Browse the AAM Archive

60s04. Penny Pledge Campaign

After its March Month of Boycott Action the AAM launched a Penny Pledge Campaign to raise funds and keep the boycott going. It asked supporters to donate one penny and sign a pledge not to buy South African goods.

pic6010. Oliver Tambo and Trevor Huddleston

Oliver Tambo and Trevor Huddleston in London in 1960.

mem04 Andrew Burchardt

The all-white South African Springbok cricket team that toured Britain in the summer of 1960 met with widespread protests. Andrew Burchardt remembers the dramatic events of the night when protesters in Sheffield took action against the Yorkshire v Springboks game scheduled for 6 August 1960.   

tu01. ‘Brother Lend a Hand’

The AAM produced this leaflet for British trade unionists in the early 1960s, when the former President of the South African Congress of Trade Unions (SACTU), Leon Levy, worked as its trade union officer. It asked workers to campaign for the isolation of apartheid South Africa and support the struggles of South African trade unionists.

pic6101. Commonwealth conference, 8 March 1961

In 1961 South Africa was forced to withdraw the Commonwealth because of its racial policies. The AAM held a 72-hour non-stop vigil outside the Commonwealth conference at Marlborough House. It organised a rota of people prominent in British public life, who wore black sashes marking the Sharpeville and Langa massacres.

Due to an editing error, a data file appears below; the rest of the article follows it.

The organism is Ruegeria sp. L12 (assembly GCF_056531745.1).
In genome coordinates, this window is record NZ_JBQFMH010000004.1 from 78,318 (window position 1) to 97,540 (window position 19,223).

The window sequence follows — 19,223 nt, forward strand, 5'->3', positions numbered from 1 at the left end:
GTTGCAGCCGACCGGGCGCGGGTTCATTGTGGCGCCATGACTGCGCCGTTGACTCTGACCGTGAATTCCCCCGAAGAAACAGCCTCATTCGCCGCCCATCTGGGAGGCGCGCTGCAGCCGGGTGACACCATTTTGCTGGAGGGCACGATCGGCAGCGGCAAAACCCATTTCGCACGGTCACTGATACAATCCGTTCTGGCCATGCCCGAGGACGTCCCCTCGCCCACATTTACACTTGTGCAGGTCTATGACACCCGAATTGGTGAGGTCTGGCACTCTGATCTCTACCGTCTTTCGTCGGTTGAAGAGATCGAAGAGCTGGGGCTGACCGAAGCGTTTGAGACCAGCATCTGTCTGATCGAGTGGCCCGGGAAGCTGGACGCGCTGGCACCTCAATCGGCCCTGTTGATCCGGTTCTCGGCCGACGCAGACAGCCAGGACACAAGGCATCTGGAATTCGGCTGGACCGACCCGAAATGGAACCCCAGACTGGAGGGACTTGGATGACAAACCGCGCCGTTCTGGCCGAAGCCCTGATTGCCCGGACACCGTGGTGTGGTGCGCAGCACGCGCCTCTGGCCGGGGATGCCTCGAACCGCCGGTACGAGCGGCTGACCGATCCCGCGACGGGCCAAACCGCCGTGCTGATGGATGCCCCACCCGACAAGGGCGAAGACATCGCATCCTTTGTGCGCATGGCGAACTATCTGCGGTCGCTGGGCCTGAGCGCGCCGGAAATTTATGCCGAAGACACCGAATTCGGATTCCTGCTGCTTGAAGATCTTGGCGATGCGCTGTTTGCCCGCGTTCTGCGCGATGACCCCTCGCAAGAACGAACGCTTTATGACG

pic6103. Commonwealth conference march, 1961

 Leaders of the South Africa United Front at the head of a march through central London in March 1961 to demand that South Africa leave the Commonwealth. South Africa was forced to withdraw during the Commonwealth Conference held at Marlborough House. L to r: ANC  Deputy President Oliver Tambo, Fanuel Kozonguizi of the South West Africa National Union, Yusuf Dadoo of the South African Indian Congress, Labour MP Fenner Brockway and Nana Mahomo of the Pan-Africanist Congress. 

60s05. ‘South Africa Out of the Commonwealth What Now?’

In March 1961 South Africa was forced to withdraw from the Commonwealth because of its racial policies, but the British government continued to grant it Commonwealth trade preferences. This leaflet asked AAM supporters to press the government to end arms sales and all trade concessions to South Africa.

60s06. ‘South Africa is out of the Commonwealth – Apartheid Continues’

This leaflet was distributed by anti-apartheid supporters in Leeds. It highlights the key AAM issues in 1961: arms sales and trade with South Africa, South West Africa (Namibia) and apartheid sports teams.